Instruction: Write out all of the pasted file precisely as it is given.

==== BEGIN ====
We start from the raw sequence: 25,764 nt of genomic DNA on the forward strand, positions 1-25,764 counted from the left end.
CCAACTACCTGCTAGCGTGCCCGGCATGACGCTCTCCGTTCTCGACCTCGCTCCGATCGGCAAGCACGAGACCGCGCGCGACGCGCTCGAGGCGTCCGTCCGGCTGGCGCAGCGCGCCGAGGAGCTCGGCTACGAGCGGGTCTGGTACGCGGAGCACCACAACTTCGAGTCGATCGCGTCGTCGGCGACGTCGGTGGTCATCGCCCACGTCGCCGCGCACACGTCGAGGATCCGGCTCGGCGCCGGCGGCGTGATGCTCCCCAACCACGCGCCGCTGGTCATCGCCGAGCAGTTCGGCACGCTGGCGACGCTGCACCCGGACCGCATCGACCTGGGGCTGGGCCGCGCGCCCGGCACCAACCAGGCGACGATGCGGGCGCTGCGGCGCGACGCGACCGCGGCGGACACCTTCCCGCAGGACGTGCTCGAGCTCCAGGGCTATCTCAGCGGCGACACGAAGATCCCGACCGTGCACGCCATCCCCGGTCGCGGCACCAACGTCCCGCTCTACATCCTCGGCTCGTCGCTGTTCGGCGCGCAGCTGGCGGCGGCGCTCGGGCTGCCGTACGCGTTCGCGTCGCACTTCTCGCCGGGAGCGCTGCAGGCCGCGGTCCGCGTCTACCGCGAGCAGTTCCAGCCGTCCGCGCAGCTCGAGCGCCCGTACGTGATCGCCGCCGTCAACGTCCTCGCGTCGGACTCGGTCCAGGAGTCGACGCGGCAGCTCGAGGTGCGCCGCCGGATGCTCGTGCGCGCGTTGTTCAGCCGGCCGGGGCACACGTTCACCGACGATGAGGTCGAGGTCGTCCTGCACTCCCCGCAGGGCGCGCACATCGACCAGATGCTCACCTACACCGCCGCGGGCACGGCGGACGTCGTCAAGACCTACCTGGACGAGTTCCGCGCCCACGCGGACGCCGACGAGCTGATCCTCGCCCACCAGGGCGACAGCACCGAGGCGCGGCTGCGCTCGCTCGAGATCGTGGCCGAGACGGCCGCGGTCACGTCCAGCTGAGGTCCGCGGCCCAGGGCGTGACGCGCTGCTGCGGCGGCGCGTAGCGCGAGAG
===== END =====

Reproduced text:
We start from the raw sequence: 25,764 nt of genomic DNA on the forward strand, positions 1-25,764 counted from the left end.
CCAACTACCTGCTAGCGTGCCCGGCATGACGCTCTCCGTTCTCGACCTCGCTCCGATCGGCAAGCACGAGACCGCGCGCGACGCGCTCGAGGCGTCCGTCCGGCTGGCGCAGCGCGCCGAGGAGCTCGGCTACGAGCGGGTCTGGTACGCGGAGCACCACAACTTCGAGTCGATCGCGTCGTCGGCGACGTCGGTGGTCATCGCCCACGTCGCCGCGCACACGTCGAGGATCCGGCTCGGCGCCGGCGGCGTGATGCTCCCCAACCACGCGCCGCTGGTCATCGCCGAGCAGTTCGGCACGCTGGCGACGCTGCACCCGGACCGCATCGACCTGGGGCTGGGCCGCGCGCCCGGCACCAACCAGGCGACGATGCGGGCGCTGCGGCGCGACGCGACCGCGGCGGACACCTTCCCGCAGGACGTGCTCGAGCTCCAGGGCTATCTCAGCGGCGACACGAAGATCCCGACCGTGCACGCCATCCCCGGTCGCGGCACCAACGTCCCGCTCTACATCCTCGGCTCGTCGCTGTTCGGCGCGCAGCTGGCGGCGGCGCTCGGGCTGCCGTACGCGTTCGCGTCGCACTTCTCGCCGGGAGCGCTGCAGGCCGCGGTCCGCGTCTACCGCGAGCAGTTCCAGCCGTCCGCGCAGCTCGAGCGCCCGTACGTGATCGCCGCCGTCAACGTCCTCGCGTCGGACTCGGTCCAGGAGTCGACGCGGCAGCTCGAGGTGCGCCGCCGGATGCTCGTGCGCGCGTTGTTCAGCCGGCCGGGGCACACGTTCACCGACGATGAGGTCGAGGTCGTCCTGCACTCCCCGCAGGGCGCGCACATCGACCAGATGCTCACCTACACCGCCGCGGGCACGGCGGACGTCGTCAAGACCTACCTGGACGAGTTCCGCGCCCACGCGGACGCCGACGAGCTGATCCTCGCCCACCAGGGCGACAGCACCGAGGCGCGGCTGCGCTCGCTCGAGATCGTGGCCGAGACGGCCGCGGTCACGTCCAGCTGAGGTCCGCGGCCCAGGGCGTGACGCGCTGCTGCGGCGGCGCGTAGCGCGAGAG